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The bestselling and critically acclaimed debut novel by Lisa Halliday, Asymmetry, hailed as “extraordinary” by The New York Times, “a brilliant and complex examination of power dynamics in love and war” by The Wall Street Journal, and “a literary phenomenon” by The New Yorker. Told in three distinct and uniquely compelling sections, Asymmetry explores the imbalances that spark and sustain many of our most dramatic human relations: inequities in age, power, talent, wealth, fame, geography, and justice. The first section, “Folly,” tells the story of Alice, a young American editor, and her relationship with the famous and much older writer Ezra Blazer. A tender and exquisite account of an unexpected romance that takes place in New York during the early years of the Iraq War, “Folly” also suggests an aspiring novelist’s coming-of-age. By contrast, “Madness” is narrated by Amar, an Iraqi-American man who, on his way to visit his brother in Kurdistan, is detained by immigration officers and spends the last weekend of 2008 in a holding room in Heathrow. These two seemingly disparate stories gain resonance as their perspectives interact and overlap, with yet new implications for their relationship revealed in an unexpected coda. A stunning debut from a rising literary star, Asymmetry is “a transgressive roman a clef, a novel of ideas, and a politically engaged work of metafiction” (The New York Times Book Review), and a “masterpiece” in the original sense of the word” (The Atlantic). Lisa Halliday’s novel will captivate any reader with while also posing arresting questions about the very nature of fiction itself.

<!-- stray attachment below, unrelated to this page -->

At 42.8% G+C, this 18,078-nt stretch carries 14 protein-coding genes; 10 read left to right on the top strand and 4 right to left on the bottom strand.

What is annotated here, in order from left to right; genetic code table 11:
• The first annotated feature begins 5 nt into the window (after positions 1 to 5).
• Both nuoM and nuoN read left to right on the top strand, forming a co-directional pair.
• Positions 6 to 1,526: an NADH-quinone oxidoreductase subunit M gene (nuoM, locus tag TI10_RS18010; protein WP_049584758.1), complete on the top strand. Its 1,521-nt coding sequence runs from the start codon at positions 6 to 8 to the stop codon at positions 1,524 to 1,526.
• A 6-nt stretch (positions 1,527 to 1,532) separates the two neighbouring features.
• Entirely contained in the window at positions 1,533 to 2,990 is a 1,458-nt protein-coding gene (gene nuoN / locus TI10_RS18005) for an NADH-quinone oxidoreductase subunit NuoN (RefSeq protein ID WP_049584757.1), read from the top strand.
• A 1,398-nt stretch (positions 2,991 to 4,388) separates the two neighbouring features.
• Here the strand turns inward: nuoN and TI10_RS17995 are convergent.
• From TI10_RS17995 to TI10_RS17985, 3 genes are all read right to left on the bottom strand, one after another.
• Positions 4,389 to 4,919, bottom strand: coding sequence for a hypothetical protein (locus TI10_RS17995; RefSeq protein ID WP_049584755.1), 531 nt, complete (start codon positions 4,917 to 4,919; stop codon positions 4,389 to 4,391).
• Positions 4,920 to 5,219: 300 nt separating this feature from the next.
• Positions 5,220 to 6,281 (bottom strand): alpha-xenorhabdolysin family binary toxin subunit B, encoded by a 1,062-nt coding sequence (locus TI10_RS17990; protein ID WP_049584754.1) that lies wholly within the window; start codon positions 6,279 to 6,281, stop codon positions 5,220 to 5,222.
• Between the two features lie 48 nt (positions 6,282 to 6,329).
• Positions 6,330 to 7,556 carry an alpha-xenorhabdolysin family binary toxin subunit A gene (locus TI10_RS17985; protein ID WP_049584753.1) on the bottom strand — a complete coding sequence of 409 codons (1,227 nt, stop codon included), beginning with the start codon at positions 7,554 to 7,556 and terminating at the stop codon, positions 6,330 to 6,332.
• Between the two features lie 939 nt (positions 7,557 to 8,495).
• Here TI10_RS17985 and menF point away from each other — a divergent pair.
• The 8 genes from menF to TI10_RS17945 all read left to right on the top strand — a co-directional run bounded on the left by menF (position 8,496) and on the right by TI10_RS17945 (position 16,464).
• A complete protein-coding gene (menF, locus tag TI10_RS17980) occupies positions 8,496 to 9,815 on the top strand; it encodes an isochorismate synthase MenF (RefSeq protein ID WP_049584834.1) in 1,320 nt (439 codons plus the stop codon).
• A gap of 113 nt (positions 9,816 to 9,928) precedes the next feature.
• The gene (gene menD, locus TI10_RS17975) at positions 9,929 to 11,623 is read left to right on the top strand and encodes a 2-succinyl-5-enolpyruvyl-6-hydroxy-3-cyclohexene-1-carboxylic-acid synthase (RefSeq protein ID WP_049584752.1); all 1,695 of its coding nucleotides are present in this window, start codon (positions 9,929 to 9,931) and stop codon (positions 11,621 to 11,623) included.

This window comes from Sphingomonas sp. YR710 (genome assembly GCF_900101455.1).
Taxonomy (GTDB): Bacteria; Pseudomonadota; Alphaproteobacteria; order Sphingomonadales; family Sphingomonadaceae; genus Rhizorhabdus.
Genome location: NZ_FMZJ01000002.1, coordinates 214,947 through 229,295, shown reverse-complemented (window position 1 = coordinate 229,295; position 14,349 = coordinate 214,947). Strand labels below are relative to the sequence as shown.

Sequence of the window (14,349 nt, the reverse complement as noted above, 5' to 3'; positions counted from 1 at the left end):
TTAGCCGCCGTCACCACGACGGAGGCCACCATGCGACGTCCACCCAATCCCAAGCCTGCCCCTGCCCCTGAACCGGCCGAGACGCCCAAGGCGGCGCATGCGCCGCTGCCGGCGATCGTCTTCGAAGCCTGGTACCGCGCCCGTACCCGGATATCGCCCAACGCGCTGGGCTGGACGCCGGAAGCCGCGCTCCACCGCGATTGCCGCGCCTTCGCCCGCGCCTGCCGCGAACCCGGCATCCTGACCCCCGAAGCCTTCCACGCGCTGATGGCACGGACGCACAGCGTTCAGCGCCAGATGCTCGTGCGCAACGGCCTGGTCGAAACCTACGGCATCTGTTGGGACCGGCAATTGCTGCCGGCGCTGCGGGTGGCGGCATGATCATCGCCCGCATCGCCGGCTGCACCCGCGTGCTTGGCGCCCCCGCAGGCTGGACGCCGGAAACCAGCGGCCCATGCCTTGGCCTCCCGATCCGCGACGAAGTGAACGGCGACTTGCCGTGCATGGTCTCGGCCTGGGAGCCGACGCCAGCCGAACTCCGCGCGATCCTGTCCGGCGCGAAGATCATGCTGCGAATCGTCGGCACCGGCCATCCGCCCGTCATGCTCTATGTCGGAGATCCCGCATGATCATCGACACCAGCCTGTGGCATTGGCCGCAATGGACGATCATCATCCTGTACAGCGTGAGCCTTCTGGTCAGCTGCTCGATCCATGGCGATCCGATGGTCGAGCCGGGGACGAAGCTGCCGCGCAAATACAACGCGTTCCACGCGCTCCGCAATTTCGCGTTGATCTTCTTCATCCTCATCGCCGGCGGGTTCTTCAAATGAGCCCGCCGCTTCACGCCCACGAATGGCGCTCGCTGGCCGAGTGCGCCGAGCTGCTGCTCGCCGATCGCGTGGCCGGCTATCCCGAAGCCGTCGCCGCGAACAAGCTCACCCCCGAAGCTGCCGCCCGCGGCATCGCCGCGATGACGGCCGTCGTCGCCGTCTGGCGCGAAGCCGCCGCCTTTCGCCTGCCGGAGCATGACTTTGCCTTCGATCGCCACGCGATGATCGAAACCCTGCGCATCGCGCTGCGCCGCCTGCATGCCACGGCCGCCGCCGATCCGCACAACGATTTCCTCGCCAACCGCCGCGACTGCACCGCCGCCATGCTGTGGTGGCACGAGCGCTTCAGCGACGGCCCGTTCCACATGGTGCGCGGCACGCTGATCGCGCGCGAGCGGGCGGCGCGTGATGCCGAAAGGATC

Empress of the East
Author: Leslie Peirce
Publisher: Basic Books
ISBN: 0465093094
Pages: 368
Year: 2017-09-19